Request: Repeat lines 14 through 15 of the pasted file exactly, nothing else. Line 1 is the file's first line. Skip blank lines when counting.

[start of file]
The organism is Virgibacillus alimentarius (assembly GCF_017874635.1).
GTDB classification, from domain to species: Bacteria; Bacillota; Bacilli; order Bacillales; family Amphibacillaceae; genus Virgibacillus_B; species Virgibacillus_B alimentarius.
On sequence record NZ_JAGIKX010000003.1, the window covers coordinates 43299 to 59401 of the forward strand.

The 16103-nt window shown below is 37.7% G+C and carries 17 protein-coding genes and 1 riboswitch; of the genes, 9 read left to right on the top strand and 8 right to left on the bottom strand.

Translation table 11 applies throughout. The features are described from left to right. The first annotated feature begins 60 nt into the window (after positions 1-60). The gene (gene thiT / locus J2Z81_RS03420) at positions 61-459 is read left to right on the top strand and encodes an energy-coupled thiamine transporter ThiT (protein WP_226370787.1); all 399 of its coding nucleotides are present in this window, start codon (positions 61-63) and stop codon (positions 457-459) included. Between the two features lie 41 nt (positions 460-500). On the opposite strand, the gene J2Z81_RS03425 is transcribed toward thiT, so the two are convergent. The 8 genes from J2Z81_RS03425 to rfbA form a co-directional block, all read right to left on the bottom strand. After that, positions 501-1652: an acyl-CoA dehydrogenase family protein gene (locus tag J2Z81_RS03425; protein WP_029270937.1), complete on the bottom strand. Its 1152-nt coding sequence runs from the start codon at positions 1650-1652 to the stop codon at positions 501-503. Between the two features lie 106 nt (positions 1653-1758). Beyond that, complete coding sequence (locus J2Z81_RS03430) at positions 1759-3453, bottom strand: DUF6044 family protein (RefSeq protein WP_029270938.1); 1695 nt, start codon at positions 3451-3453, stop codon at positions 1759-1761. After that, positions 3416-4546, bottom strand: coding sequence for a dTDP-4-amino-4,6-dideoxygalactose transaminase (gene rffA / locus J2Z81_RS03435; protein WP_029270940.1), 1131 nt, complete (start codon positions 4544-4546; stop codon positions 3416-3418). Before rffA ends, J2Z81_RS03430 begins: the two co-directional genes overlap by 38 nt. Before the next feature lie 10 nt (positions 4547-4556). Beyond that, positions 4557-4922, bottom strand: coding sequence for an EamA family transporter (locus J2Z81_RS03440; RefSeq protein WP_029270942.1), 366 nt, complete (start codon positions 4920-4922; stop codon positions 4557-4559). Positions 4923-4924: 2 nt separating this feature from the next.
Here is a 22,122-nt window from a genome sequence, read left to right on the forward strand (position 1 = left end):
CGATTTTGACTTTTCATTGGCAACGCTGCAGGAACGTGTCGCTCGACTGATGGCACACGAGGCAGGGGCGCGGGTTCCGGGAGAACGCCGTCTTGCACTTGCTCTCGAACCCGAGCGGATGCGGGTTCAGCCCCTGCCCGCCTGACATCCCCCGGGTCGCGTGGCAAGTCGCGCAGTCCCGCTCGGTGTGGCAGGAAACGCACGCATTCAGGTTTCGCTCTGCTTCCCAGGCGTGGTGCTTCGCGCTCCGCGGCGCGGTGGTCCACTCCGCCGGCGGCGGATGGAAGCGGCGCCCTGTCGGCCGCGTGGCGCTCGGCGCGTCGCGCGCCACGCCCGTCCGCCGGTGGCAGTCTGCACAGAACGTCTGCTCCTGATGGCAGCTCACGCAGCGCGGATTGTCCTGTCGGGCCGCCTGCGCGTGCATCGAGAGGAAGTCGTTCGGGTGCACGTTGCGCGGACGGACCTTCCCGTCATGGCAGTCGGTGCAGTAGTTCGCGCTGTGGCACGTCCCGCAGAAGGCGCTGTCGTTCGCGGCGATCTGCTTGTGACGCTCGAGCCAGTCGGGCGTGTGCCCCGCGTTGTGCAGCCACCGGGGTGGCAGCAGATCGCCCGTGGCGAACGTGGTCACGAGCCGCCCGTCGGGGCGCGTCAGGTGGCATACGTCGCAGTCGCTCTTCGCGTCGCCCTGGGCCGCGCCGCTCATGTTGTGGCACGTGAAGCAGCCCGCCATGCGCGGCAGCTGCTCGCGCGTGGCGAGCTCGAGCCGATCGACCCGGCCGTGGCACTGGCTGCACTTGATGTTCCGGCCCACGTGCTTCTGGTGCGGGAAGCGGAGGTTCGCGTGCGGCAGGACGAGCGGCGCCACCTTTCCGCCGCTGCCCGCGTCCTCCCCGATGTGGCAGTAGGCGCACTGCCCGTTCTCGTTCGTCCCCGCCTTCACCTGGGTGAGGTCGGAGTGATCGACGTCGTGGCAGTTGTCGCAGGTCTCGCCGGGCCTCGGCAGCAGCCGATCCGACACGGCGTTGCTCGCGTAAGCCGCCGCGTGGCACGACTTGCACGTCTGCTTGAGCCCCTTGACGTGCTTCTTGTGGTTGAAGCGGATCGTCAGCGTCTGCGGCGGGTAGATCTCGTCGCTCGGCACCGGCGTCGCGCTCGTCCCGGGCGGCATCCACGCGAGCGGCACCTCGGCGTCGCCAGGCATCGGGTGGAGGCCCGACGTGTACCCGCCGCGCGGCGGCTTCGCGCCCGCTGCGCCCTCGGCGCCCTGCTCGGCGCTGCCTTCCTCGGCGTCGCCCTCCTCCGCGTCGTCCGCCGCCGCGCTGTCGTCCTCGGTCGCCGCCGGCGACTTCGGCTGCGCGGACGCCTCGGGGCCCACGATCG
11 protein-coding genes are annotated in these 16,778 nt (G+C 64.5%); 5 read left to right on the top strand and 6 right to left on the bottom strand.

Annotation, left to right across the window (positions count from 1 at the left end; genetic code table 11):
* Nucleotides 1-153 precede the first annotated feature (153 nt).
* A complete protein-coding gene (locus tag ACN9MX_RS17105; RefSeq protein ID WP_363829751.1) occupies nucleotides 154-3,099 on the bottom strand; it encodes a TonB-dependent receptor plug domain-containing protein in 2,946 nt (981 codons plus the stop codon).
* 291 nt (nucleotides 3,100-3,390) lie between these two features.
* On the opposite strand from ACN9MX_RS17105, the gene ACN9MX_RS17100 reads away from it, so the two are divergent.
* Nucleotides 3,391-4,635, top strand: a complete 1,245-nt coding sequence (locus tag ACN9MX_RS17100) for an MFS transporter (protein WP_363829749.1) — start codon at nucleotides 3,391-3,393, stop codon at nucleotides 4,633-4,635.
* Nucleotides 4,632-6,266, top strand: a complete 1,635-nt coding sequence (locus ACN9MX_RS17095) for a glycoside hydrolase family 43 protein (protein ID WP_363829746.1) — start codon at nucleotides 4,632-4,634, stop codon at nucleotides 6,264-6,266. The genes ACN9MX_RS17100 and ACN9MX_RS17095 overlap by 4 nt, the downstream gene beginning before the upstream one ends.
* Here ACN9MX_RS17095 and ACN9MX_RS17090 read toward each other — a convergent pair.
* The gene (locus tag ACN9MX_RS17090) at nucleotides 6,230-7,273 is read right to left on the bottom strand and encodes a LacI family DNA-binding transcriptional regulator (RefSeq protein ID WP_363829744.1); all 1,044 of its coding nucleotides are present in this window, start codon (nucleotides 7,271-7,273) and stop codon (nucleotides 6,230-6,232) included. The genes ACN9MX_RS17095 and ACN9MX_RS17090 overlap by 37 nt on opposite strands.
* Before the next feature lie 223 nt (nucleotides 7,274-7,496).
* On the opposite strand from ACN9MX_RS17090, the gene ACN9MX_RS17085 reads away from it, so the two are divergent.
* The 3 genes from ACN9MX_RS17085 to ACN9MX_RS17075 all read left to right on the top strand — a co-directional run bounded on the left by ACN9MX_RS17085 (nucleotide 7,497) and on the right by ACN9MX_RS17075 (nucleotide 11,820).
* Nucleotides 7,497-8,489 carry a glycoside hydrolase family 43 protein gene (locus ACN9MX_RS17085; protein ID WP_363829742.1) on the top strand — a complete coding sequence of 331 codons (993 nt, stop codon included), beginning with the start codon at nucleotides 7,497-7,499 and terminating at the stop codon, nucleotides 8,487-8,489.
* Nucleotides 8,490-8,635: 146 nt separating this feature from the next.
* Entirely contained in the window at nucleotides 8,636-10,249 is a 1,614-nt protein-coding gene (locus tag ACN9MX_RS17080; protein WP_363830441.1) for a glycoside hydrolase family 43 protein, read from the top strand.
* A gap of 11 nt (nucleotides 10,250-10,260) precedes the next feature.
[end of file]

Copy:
* Nucleotides 3,391-4,635, top strand: a complete 1,245-nt coding sequence (locus tag ACN9MX_RS17100) for an MFS transporter (protein WP_363829749.1) — start codon at nucleotides 3,391-3,393, stop codon at nucleotides 4,633-4,635.
* Nucleotides 4,632-6,266, top strand: a complete 1,635-nt coding sequence (locus ACN9MX_RS17095) for a glycoside hydrolase family 43 protein (protein ID WP_363829746.1) — start codon at nucleotides 4,632-4,634, stop codon at nucleotides 6,264-6,266. The genes ACN9MX_RS17100 and ACN9MX_RS17095 overlap by 4 nt, the downstream gene beginning before the upstream one ends.